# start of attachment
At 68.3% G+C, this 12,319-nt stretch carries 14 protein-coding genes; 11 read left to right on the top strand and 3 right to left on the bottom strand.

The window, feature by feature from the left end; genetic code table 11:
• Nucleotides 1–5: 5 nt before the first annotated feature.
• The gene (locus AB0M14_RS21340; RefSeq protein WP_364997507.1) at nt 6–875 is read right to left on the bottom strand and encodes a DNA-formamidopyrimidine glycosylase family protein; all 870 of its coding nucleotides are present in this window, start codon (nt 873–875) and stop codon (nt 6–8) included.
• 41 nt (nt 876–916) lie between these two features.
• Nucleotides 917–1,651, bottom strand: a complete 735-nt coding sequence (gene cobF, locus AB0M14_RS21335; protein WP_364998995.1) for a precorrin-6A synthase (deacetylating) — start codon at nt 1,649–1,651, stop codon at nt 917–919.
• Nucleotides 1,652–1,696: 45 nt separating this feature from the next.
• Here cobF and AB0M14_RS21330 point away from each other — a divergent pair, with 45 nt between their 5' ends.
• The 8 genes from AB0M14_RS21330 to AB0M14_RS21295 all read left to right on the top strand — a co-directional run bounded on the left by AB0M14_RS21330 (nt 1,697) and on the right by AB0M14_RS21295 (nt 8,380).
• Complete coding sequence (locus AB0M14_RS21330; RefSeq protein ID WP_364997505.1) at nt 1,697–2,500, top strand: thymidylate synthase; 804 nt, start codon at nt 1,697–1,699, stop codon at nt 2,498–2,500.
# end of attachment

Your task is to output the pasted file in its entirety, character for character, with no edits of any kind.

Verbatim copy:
At 68.3% G+C, this 12,319-nt stretch carries 14 protein-coding genes; 11 read left to right on the top strand and 3 right to left on the bottom strand.

The window, feature by feature from the left end; genetic code table 11:
• Nucleotides 1–5: 5 nt before the first annotated feature.
• The gene (locus AB0M14_RS21340; RefSeq protein WP_364997507.1) at nt 6–875 is read right to left on the bottom strand and encodes a DNA-formamidopyrimidine glycosylase family protein; all 870 of its coding nucleotides are present in this window, start codon (nt 873–875) and stop codon (nt 6–8) included.
• 41 nt (nt 876–916) lie between these two features.
• Nucleotides 917–1,651, bottom strand: a complete 735-nt coding sequence (gene cobF, locus AB0M14_RS21335; protein WP_364998995.1) for a precorrin-6A synthase (deacetylating) — start codon at nt 1,649–1,651, stop codon at nt 917–919.
• Nucleotides 1,652–1,696: 45 nt separating this feature from the next.
• Here cobF and AB0M14_RS21330 point away from each other — a divergent pair, with 45 nt between their 5' ends.
• The 8 genes from AB0M14_RS21330 to AB0M14_RS21295 all read left to right on the top strand — a co-directional run bounded on the left by AB0M14_RS21330 (nt 1,697) and on the right by AB0M14_RS21295 (nt 8,380).
• Complete coding sequence (locus AB0M14_RS21330; RefSeq protein ID WP_364997505.1) at nt 1,697–2,500, top strand: thymidylate synthase; 804 nt, start codon at nt 1,697–1,699, stop codon at nt 2,498–2,500.